c. 1850 blue bodice, refashioned

  This bright blue bodice is a bit of a puzzle. Look closely at the image, and you'll probably notice something strange happening at the waist. Do you see the coarse cotton lining peeking out from below the blue silk waistband? The V-shape of the... Read Article ››

Dressing for a royal wedding

  If you've been following media reports regarding the wedding of Kate Middleton and Prince William, this advice will sound familiar. For women attending a royal wedding, "hats are required, and there will be lots of big brims and fitted... Read Article ››

Lounge jacket, 1880s

  Lounge or at-home jacket Silk with cotton embroidery 1880s Museum Purchase 2008.5.34 We are excited to announce that our 1880s embroidered silk lounge jacket will be featured in The Cult of Beauty: The Aesthetic Movement 1860-1900. Opening April 2 at... Read Article ››


  You've come a long way, Hermѐs. Founded in 1837 by Parisian harness and saddle maker Thierry Hermѐs, the House of Hermѐs is today a world-renowned purveyor of luxury goods. Building on the reputation of their highly regarded leather goods,... Read Article ››

Day ensemble, 1870-72

  Day ensembleSilk taffeta 1870-72 Gift of Anne Stampfer 94.661.1A-D About 1868, the crinoline silhouette went out of style. The smooth, distinctly bell-like shape of the crinoline supported skirt began to change form, with the fullness moving towards... Read Article ››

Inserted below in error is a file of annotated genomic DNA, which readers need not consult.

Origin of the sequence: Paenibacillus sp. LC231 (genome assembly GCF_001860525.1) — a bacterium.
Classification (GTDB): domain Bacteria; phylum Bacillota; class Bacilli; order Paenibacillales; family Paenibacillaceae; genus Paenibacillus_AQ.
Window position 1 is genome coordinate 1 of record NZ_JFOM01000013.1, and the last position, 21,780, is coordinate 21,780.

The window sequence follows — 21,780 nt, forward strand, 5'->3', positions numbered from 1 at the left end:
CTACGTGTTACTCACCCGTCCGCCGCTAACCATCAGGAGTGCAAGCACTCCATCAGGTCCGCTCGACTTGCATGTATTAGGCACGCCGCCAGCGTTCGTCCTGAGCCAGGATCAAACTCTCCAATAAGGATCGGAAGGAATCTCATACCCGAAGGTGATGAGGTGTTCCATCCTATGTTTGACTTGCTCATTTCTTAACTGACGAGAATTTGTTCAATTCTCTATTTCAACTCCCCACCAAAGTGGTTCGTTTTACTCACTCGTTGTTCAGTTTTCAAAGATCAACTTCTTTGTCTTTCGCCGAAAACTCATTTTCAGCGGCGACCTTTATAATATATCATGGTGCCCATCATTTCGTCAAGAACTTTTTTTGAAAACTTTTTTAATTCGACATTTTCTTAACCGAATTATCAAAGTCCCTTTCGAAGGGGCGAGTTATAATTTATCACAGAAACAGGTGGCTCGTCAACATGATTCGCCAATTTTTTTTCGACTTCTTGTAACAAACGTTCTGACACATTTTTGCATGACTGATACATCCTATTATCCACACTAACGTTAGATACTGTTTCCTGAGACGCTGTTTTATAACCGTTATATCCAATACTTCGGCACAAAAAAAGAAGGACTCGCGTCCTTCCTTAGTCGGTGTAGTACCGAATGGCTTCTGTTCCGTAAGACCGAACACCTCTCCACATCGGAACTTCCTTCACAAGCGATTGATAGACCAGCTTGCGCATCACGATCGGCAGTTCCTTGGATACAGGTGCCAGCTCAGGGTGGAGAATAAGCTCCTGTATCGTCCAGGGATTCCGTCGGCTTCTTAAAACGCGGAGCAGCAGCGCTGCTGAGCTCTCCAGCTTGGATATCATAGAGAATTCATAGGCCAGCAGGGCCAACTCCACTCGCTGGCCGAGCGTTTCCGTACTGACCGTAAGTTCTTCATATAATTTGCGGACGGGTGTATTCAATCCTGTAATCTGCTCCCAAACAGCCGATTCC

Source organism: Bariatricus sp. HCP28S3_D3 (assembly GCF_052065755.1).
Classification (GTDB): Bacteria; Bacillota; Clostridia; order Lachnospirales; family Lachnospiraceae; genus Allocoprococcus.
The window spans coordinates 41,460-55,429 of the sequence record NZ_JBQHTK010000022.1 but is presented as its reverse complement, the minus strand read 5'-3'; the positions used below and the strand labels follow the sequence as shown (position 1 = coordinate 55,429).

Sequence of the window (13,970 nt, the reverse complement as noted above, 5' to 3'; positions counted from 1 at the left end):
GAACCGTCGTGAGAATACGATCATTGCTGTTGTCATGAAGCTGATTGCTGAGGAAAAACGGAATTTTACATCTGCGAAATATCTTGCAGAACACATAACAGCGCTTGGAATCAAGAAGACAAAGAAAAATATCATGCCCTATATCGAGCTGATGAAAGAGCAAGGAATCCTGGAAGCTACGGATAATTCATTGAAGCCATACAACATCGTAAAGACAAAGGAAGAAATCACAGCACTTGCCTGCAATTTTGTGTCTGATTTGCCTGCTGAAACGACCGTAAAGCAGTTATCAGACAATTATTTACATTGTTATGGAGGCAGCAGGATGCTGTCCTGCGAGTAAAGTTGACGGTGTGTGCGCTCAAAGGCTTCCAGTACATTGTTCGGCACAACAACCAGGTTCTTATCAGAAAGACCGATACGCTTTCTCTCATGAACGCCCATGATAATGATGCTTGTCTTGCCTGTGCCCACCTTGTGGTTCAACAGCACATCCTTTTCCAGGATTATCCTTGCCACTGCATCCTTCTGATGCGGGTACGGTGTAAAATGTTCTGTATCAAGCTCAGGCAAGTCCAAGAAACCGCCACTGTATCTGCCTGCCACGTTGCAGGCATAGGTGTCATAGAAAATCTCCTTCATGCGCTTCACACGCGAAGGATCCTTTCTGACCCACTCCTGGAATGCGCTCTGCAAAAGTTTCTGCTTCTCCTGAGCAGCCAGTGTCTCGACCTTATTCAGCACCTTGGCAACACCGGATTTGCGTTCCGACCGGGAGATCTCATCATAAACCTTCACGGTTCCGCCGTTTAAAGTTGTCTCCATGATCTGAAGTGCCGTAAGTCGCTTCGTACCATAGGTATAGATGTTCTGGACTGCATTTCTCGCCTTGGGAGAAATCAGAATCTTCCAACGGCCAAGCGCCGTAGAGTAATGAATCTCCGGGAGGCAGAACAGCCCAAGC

Mariano Fortuny

Though Mariano Fortuny (1871-1949) is remembered primarily for his finely pleated silk gowns, it would be inaccurate to categorize his work as fashion, i.e. undergoing frequent stylistic changes. Unlike a couturier, who regularly introduces new silhouettes,... Read Article ››

Man’s dressing gown, 1905-1915

  Throughout the 19th and into the first decade of the 20th century, mainstream formal and business dress for men was a black suit and light colored (often white) shirt paired with a black bow-tie. Constructed from durable wool and lacking all... Read Article ››


  Based on his experience as a Paris-based illustrator for Harper's Bazaar and editor of French Vogue, Chicago-born Main Rousseau Bocher (b. 1890) decided that he was entirely capable of opening his own couture house. He did so in 1930, first... Read Article ››


In current usage, a nightgown is a women's or girls' garment worn specifically for sleeping. At different historical periods, the term nightgown referred to a loose gown worn by men, an evening dress worn by women and a day dress. Accordingly, it... Read Article ››

Silk moire bonnet, c. 1845

Bonnet c. 1845 2008.5.32 Museum Purchase During the 1840s, headcoverings were an essential part of every women's wardrobe. Inside the home, women often wore delicate, lacy caps which covered the hair and tied under the chin. When venturing out into the... Read Article ››

James Galanos cocktail dress, c. 1955

During the 1950s, French haute couture was a dominant force in fashion. Elite American women traveled to Paris and purchased their wardrobes directly from renowned couturiers, while many others experienced haute couture through mass-produced versions of the... Read Article ››

Norman Norell flower coat

"Flower power" is usually associated with the late 1960s hippie aesthetic, but flowers were actually a popular decorative motif throughout the decade. The early years of the 1960s witnessed a proliferation of stylized and patently artificial floral... Read Article ››